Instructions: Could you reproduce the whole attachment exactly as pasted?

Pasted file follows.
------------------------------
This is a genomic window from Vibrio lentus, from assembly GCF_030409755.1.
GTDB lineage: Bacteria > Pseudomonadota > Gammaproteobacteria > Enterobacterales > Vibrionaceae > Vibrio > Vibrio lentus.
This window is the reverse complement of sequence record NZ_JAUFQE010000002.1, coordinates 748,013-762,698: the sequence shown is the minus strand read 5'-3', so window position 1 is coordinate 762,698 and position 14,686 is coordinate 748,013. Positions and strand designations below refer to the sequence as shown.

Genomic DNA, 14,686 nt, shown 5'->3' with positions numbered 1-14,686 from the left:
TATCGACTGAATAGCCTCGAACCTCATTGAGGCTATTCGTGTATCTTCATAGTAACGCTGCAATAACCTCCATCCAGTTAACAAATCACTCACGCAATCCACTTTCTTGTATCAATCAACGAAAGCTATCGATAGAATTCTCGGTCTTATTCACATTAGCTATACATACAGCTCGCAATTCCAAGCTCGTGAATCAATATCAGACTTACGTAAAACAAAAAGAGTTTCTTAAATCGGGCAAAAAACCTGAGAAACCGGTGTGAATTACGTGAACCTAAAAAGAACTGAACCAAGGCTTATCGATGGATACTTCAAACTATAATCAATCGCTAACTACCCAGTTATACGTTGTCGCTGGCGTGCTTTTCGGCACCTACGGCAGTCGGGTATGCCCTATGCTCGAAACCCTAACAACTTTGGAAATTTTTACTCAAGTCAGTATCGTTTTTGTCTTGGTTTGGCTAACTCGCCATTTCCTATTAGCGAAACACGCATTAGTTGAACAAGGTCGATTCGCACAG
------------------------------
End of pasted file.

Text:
This is a genomic window from Vibrio lentus, from assembly GCF_030409755.1.
GTDB lineage: Bacteria > Pseudomonadota > Gammaproteobacteria > Enterobacterales > Vibrionaceae > Vibrio > Vibrio lentus.
This window is the reverse complement of sequence record NZ_JAUFQE010000002.1, coordinates 748,013-762,698: the sequence shown is the minus strand read 5'-3', so window position 1 is coordinate 762,698 and position 14,686 is coordinate 748,013. Positions and strand designations below refer to the sequence as shown.

Genomic DNA, 14,686 nt, shown 5'->3' with positions numbered 1-14,686 from the left:
TATCGACTGAATAGCCTCGAACCTCATTGAGGCTATTCGTGTATCTTCATAGTAACGCTGCAATAACCTCCATCCAGTTAACAAATCACTCACGCAATCCACTTTCTTGTATCAATCAACGAAAGCTATCGATAGAATTCTCGGTCTTATTCACATTAGCTATACATACAGCTCGCAATTCCAAGCTCGTGAATCAATATCAGACTTACGTAAAACAAAAAGAGTTTCTTAAATCGGGCAAAAAACCTGAGAAACCGGTGTGAATTACGTGAACCTAAAAAGAACTGAACCAAGGCTTATCGATGGATACTTCAAACTATAATCAATCGCTAACTACCCAGTTATACGTTGTCGCTGGCGTGCTTTTCGGCACCTACGGCAGTCGGGTATGCCCTATGCTCGAAACCCTAACAACTTTGGAAATTTTTACTCAAGTCAGTATCGTTTTTGTCTTGGTTTGGCTAACTCGCCATTTCCTATTAGCGAAACACGCATTAGTTGAACAAGGTCGATTCGCACAG